Then run the script below, which will create a cluster with four nodes (one master and three workers). The nodes are provisioned with Spark and a few other pertinent applications. A bootstrap script also sets up JupyterHub.

aws emr create-cluster \
  --name 'Spark Cluster' \
  --release-label emr-5.2.0 \
  --applications Name=Hadoop Name=Hive Name=Spark Name=Pig Name=Tez Name=Ganglia Name=Presto \
  --region $REGION \
  --ec2-attributes '{
    "KeyName": "'$KEYNAME'",
    "InstanceProfile": "EMR_EC2_DefaultRole",
    "EmrManagedMasterSecurityGroup": "sg-4a4f8b2c",
    "EmrManagedSlaveSecurityGroup": "sg-d4498db2"
  }' \
  --service-role EMR_DefaultRole \
  --instance-groups \
    InstanceGroupType=MASTER,InstanceCount=1,InstanceType=c3.4xlarge,Name=Master \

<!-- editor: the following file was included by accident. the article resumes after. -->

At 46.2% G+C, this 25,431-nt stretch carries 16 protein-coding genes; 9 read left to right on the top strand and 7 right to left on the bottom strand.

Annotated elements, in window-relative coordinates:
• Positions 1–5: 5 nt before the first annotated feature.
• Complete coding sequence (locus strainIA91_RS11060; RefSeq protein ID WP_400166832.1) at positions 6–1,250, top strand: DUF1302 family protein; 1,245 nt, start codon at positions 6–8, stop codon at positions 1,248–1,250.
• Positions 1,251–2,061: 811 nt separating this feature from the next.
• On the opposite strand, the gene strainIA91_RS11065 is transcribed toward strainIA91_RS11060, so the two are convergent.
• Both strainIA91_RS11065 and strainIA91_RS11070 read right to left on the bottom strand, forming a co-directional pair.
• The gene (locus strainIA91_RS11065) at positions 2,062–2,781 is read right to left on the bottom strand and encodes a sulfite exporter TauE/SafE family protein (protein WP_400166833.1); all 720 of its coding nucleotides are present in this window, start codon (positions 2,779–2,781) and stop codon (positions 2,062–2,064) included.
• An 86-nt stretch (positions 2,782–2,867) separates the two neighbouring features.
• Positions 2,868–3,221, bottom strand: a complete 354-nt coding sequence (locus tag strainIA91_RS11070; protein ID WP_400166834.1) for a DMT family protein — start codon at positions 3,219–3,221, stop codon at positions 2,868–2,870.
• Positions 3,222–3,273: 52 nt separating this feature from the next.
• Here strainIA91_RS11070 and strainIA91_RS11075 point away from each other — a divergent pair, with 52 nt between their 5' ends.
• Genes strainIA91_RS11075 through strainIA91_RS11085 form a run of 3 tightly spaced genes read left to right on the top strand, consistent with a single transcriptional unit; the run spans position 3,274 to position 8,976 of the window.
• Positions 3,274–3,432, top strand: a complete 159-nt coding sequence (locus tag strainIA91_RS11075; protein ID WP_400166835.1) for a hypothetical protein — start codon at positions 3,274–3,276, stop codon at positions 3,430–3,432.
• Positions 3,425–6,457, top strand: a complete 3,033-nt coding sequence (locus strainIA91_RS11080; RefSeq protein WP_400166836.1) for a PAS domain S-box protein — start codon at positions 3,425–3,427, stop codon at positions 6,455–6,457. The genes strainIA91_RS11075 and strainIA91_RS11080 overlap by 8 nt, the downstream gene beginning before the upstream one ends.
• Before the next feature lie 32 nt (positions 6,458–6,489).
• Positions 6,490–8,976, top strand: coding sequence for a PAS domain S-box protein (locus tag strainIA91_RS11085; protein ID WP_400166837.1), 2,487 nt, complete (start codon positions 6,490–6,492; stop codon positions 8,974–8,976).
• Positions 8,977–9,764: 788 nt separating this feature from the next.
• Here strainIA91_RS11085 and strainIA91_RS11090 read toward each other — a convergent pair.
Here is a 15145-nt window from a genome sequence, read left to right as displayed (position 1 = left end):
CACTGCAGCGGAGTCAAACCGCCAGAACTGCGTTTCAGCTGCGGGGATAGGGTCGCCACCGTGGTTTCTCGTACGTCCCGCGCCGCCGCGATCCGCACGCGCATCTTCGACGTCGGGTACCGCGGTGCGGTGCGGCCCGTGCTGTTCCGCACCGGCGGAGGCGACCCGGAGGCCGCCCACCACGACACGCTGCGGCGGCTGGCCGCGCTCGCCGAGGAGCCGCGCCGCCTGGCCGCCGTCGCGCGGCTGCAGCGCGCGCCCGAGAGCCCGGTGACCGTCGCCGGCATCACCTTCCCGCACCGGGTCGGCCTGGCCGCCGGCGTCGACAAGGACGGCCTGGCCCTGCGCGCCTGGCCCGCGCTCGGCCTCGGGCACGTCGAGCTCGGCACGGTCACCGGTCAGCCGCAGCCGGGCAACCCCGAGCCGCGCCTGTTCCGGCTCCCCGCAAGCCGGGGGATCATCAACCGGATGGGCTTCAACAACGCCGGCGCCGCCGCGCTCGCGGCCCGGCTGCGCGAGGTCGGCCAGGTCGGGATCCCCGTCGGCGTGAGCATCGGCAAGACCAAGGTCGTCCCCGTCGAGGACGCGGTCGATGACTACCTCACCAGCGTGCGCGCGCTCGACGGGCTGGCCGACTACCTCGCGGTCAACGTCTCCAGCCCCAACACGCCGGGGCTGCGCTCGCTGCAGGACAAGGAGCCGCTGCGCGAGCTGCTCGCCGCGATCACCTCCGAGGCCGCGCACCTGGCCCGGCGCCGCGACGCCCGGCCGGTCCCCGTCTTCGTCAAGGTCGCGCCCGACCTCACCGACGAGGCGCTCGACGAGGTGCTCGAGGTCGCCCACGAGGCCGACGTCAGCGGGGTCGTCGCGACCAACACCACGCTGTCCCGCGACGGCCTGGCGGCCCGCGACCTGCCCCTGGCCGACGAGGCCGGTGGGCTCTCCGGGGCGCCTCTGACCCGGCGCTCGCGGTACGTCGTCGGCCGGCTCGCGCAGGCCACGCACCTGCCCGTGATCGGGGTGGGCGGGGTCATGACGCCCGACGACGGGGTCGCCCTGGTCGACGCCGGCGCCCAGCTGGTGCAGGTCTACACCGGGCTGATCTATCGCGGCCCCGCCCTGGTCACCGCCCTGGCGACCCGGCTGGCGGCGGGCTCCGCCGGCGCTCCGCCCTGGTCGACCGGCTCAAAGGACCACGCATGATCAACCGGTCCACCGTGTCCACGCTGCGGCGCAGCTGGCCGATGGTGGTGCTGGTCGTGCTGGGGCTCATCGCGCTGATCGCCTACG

InstanceGroupType=CORE,InstanceCount=3,InstanceType=c3.4xlarge,Name=Worker \
  --bootstrap-actions '[{
    "Path": "s3://aws-bigdata-blog/artifacts/aws-blog-emr-jupyter/install-jupyter-emr5.sh",
    "Args": ["--toree","--ds-packages","--jupyterhub","--jupyterhub-port","8001","--password","jupyter"],
    "Name": "Jupyter Notebook"

The --password parameter sets up the JupyerHub password for the hadoop user.

There are a host of other parameters which can be passed to the bootstrap script. Of particular interest are:

  • --r — install a kernel for R;
  • --julia — install a kernel for Julia;
  • --ruby — install a kernel for Ruby;
  • --ml-packages — install Python Machine Learning and Deep Learning packages;
  • --python-packages — install arbitrary named Python packages;
  • --port — port for Jupyter notebook (defaults to 8888);
  • --password — password for Jupyter Notebook.